MOZES, family of Israeli press magnates. The Mozes family played a major role in the Israeli press in the second half of the 20th century. From its flagship daily newspaper, Yedioth Aharonoth, through its subsidiary enterprises including a chain of local newspapers, women's and other special interest magazines, publishing and printing interests, and shares in Israel's Channel 2, the Mozes family had by the 1990s become the country's biggest media moguls.
In 1940, a small newspaper, Yedioth Aharonoth, founded the previous year as one of the country's few independent evening newspapers, had been acquired by ALEXANDER MOZES, a printer, from the newspaper's founder Nahum Komerov. While Alexander took charge of printing the paper, his father YEHUDAH MOZES (b. 1886), a textile entrepreneur and businessman, took charge of the newspaper's editorial operations, together with his son, NOAH (1912–1986), an agronomist. It consisted of some two pages each day, and had a circulation of 30,000. The paper failed financially in its early years, and in 1949 was forced to sell half of its shares to *Mapai. Its biggest crisis occurred in February 1948 when its editor, Dr. Azriel *Carlebach, together with most of its editorial staff as well as some of the printing and administrative workers, left the newspaper overnight – ostensibly upset over Yehudah Mozes' intervention in day-to-day editorial matters – and founded the rival Maariv newspaper. Rebuilding the paper, Yehudah Mozes appointed his cousin Dov *Yudkovsky as news editor and Dr. Herzl *Rosenblum as editor, whose responsibilities comprised the editorial column and the op-ed pages. Yudkovsky conceived the newspaper as "the people's newspaper": despite its popular tabloid appearance, it also carried editorial matter of interest to readers from the professional classes. With the death of Yehudah in 1955, Noah Mozes became the publisher. It took Yedioth Aharonoth until the late 1970s to overtake Maariv as Israel's biggest-selling newspaper. By 2005 42% of Israelis read the newspaper daily, and 54% its Friday weekend edition, according to a Teleseker survey. In the 1980s the newspaper entered the local newspaper market, developing local weekly newspapers (sold as supplements to the Friday paper) in key Israeli towns, exploiting the local advertising market.
The newspaper's corporate setup is characterized by a highly centralized structure in which company shares are divided between 100 basic shares and 1,400 regular shares. With only the family owning the basic shares, and an in-built clause that the company directors are determined only by the holders of the basic shares, it generated resentment among the regular shareholders, particular after Noah died in 1986 in a traffic accident and his son, ARNON ("Noni"; 1953– ), an economics graduate from Tel Aviv University, replaced him as publisher.
Since the mid-1980s the newspaper's senior management was characterized by family in-fighting and court hearings as "Noni" Mozes sought to centralize control. In 1989 Yudkovsky was dismissed, and moved to Maariv, where he was appointed editor. While Ze'ev Mozes, the paper's co-director whose responsibilities included manpower, was initially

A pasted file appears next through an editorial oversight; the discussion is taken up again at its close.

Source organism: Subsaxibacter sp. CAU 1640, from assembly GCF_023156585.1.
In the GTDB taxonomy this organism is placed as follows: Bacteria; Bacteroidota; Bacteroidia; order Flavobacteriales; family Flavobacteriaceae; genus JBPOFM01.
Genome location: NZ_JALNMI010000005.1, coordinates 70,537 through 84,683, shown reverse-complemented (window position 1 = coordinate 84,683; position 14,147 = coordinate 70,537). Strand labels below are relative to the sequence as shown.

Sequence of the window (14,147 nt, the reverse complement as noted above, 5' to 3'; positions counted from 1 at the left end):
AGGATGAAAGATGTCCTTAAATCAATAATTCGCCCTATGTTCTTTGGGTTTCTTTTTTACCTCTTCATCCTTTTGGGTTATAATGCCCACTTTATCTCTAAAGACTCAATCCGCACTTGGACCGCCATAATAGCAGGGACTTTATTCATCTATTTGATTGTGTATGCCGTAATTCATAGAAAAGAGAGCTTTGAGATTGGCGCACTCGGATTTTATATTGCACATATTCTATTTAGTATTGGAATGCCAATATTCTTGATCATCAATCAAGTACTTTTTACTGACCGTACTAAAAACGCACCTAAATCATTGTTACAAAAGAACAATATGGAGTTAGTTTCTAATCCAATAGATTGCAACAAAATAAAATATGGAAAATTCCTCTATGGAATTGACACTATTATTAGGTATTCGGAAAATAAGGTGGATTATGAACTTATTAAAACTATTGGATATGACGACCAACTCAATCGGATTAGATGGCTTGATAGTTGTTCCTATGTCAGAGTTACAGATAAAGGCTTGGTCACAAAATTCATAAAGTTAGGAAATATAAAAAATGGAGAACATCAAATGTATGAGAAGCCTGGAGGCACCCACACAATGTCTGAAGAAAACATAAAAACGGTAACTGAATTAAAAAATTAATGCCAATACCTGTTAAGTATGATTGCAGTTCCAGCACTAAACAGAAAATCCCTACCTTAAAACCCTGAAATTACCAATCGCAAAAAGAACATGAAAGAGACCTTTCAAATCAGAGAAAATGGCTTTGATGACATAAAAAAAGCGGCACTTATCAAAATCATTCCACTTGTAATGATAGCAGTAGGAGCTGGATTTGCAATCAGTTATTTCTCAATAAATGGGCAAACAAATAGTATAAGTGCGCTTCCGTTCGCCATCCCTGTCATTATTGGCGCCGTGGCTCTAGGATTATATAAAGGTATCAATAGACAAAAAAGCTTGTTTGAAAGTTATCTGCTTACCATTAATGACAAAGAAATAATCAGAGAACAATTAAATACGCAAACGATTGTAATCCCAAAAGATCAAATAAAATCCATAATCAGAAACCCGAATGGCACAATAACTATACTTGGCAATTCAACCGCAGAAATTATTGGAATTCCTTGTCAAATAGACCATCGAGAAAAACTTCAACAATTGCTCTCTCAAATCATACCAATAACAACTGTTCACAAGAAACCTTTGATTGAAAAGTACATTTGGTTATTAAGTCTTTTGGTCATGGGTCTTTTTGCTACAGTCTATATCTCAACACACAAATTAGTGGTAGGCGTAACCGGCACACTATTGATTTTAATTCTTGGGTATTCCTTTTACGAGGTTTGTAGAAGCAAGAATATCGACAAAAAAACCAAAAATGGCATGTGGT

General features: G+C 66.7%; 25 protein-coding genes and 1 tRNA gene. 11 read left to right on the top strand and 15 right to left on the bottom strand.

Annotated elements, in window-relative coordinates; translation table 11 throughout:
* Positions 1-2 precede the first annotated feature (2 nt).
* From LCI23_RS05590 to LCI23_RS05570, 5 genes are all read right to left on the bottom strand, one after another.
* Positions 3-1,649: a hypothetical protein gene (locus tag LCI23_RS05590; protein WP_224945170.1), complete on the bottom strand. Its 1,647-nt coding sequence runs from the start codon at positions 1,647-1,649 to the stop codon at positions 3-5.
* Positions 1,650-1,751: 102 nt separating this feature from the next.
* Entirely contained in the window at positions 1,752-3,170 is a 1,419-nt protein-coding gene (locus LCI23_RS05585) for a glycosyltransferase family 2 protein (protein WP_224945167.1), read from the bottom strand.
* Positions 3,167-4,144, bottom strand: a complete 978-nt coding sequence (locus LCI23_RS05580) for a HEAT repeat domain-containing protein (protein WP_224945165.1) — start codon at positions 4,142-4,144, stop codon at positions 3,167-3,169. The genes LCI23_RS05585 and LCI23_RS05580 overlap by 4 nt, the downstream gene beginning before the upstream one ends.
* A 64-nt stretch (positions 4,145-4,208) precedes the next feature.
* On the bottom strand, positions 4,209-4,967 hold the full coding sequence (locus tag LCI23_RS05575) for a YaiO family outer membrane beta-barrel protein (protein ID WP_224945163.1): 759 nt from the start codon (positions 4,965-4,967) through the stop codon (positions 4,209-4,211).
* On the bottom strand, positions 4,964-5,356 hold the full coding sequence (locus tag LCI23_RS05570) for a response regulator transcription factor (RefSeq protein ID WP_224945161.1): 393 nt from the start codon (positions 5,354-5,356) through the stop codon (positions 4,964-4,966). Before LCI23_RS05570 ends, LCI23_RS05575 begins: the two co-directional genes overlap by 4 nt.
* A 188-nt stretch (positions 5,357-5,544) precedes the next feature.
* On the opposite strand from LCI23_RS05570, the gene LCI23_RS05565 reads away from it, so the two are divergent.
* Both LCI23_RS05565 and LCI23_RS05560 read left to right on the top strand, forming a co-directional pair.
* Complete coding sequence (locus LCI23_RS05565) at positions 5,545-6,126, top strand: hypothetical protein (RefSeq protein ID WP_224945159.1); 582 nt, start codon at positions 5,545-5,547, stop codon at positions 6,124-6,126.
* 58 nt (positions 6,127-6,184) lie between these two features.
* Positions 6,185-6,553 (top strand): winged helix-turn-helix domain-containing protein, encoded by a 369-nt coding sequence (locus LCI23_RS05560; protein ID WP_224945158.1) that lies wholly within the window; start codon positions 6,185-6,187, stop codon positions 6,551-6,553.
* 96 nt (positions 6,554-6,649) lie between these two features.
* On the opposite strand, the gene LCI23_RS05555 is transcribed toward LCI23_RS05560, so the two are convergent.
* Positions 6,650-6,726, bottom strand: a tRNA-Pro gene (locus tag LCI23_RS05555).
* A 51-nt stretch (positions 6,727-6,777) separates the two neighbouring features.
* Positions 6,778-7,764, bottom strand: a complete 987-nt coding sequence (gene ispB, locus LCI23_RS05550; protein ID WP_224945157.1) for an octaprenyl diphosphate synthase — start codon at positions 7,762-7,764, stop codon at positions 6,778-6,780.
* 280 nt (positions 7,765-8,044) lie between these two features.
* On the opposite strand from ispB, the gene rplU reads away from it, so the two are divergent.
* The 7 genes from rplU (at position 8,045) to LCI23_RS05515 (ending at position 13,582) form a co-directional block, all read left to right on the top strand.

When Paula Mozes, Noah's widow, died in 1997, she bequeathed all her shares to her son, Noni, asking her two daughters, Judy Shalom-Mozes, wife of the Likud MK and former foreign minister Silvan *Shalom, and Tami-Mozes-Borowitz, to give their brother power of attorney to administer the newspaper. In building a coalition, Noni initially gave Tami management of Yediot Tikshoret, the sister company comprising the chain of local newspapers and magazines, as well as Yedioth Aharonoth's share in the Channel 2 subsidiary, Reshet. But she sold her shares to Fishman and Bar-On in 1998. Noni Mozes received a setback in 1997 when the Israeli courts acceded to a petition to broaden the structure of the paper's directorship from two to five members.
After Yudkovky's departure from the paper in 1989, Moshe *Vardi, a managing editor, and Rozenblum's son, was appointed in his place. Vardi possessed an uncanny ability for identifying news stories and for news writing. This helped the paper maintain the lead which Yudkovsky had managed to bring about in the cirulation war with Maariv. In the mid-1990s the newspaper was embroiled in an affair involving mutual wiretapping among partners and editors of Maariv and Yedioth Aharonoth. Yedioth Aharonoth's assignments editor, Ruth Ben-Ari, was charged with wiretapping Maariv boss Ofer Nimrodi, and its editor Dov Yudkovsky. Though subsequently cleared, Vardi, suspended himself from the editorship during the two year trial. During this period Alon Shalev, a news executive on Channel 2, was appointed editor. Vardi was subsequently reinstated, holding the post until his retirement in 2004. Rafi Ginat, an Israel television reporter who edited and presented the investigative Kolbotek consumer program, replaced him.
In 2000 the newspaper created its website, Y-Net, with its own separate reporting staff. In 2005 it had 3.3 million users monthly.
The Yedioth Aharonoth group was valued in 1997 at around $450 million. In addition to the daily newspaper, the group's properties included 17 local newspapers, a woman's magazine and shares in another, a number of special interest magazines, a Russian-language daily newspaper, three publishing houses, shares in the Channel 2 subsidiary Reshet, two printing presses, and two modeling agencies. Noni Mozes' share alone was valued in 2004 at $200 million. Concerned at the power of Yedioth Aharonoth, and of other newspaper chains, with the perceived threat to freedom of the press, the Monopolies Commission allowed Yedioth Aharonoth to purchase no more than 24% of the shares of Reshet.
[Yoel Cohen (2nd ed.)]
Source: Encyclopaedia Judaica. © 2008 The Gale Group. All Rights Reserved.